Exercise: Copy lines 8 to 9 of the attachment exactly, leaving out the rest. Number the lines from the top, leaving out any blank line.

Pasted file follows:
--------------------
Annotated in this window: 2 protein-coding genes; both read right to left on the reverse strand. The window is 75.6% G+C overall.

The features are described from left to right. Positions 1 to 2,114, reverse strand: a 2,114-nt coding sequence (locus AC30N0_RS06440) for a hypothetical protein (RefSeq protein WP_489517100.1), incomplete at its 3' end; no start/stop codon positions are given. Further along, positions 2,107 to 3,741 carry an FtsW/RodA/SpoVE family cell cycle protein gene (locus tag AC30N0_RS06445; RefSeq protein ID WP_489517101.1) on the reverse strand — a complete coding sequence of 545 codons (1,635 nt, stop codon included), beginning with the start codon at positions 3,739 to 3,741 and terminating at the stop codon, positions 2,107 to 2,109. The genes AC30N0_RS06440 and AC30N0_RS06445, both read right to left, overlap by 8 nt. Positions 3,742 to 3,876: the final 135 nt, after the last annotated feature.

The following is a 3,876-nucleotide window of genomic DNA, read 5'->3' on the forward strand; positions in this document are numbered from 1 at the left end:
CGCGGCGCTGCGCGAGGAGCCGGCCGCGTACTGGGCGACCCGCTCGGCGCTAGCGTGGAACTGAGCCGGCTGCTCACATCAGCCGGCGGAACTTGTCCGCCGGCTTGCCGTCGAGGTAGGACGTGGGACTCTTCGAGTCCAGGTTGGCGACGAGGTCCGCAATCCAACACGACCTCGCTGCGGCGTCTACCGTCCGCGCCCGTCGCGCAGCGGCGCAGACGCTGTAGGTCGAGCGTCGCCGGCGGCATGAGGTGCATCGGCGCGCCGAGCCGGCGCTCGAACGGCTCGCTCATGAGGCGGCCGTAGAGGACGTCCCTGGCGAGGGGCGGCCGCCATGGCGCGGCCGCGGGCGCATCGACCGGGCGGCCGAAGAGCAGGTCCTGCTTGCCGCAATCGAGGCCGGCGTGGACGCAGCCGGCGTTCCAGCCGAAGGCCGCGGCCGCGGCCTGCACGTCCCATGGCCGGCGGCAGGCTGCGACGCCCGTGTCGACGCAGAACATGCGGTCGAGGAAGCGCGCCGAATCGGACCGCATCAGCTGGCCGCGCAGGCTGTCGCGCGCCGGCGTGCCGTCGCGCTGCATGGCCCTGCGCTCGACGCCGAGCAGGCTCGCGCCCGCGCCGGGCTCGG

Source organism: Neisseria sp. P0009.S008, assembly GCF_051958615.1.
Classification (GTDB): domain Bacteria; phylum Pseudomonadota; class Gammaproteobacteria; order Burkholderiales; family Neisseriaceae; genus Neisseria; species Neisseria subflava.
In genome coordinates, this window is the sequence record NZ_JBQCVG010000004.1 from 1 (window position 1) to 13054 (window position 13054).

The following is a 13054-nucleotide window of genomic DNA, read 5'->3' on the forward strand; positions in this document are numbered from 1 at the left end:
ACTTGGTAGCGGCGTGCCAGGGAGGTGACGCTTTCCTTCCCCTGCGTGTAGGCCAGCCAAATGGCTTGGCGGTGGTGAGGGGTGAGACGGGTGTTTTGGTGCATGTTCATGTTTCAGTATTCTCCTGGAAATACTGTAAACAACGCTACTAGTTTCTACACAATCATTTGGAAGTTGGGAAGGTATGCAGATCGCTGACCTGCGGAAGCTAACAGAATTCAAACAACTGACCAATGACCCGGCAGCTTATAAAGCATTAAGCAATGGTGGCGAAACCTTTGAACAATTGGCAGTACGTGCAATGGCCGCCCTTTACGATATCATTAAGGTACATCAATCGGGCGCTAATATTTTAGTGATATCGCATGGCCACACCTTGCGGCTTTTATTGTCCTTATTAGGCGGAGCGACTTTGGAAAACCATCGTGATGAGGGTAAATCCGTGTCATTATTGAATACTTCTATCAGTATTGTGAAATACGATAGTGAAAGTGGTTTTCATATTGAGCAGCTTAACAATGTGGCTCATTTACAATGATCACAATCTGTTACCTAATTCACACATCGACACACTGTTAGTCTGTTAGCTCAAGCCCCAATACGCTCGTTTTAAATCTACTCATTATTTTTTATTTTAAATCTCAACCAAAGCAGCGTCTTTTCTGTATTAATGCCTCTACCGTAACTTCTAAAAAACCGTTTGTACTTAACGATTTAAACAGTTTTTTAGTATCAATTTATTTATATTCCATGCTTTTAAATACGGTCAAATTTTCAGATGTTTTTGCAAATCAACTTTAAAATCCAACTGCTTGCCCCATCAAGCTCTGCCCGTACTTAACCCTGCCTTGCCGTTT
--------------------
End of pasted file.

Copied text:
The following is a 13054-nucleotide window of genomic DNA, read 5'->3' on the forward strand; positions in this document are numbered from 1 at the left end:
ACTTGGTAGCGGCGTGCCAGGGAGGTGACGCTTTCCTTCCCCTGCGTGTAGGCCAGCCAAATGGCTTGGCGGTGGTGAGGGGTGAGACGGGTGTTTTGGTGCATGTTCATGTTTCAGTATTCTCCTGGAAATACTGTAAACAACGCTACTAGTTTCTACACAATCATTTGGAAGTTGGGAAGGTATGCAGATCGCTGACCTGCGGAAGCTAACAGAATTCAAACAACTGACCAATGACCCGGCAGCTTATAAAGCATTAAGCAATGGTGGCGAAACCTTTGAACAATTGGCAGTACGTGCAATGGCCGCCCTTTACGATATCATTAAGGTACATCAATCGGGCGCTAATATTTTAGTGATATCGCATGGCCACACCTTGCGGCTTTTATTGTCCTTATTAGGCGGAGCGACTTTGGAAAACCATCGTGATGAGGGTAAATCCGTGTCATTATTGAATACTTCTATCAGTATTGTGAAATACGATAGTGAAAGTGGTTTTCATATTGAGCAGCTTAACAATGTGGCTCATTTACAATGATCACAATCTGTTACCTAATTCACACATCGACACACTGTTAGTCTGTTAGCTCAAGCCCCAATACGCTCGTTTTAAATCTACTCATTATTTTTTATTTTAAATCTCAACCAAAGCAGCGTCTTTTCTGTATTAATGCCTCTACCGTAACTTCTAAAAAACCGTTTGTACTTAACGATTTAAACAGTTTTTTAGTATCAATTTATTTATATTCCATGCTTTTAAATACGGTCAAATTTTCAGATGTTTTTGCAAATCAACTTTAAAATCCAACTGCTTGCCCCATCAAGCTCTGCCCGTACTTAACCCTGCCTTGCCGTTT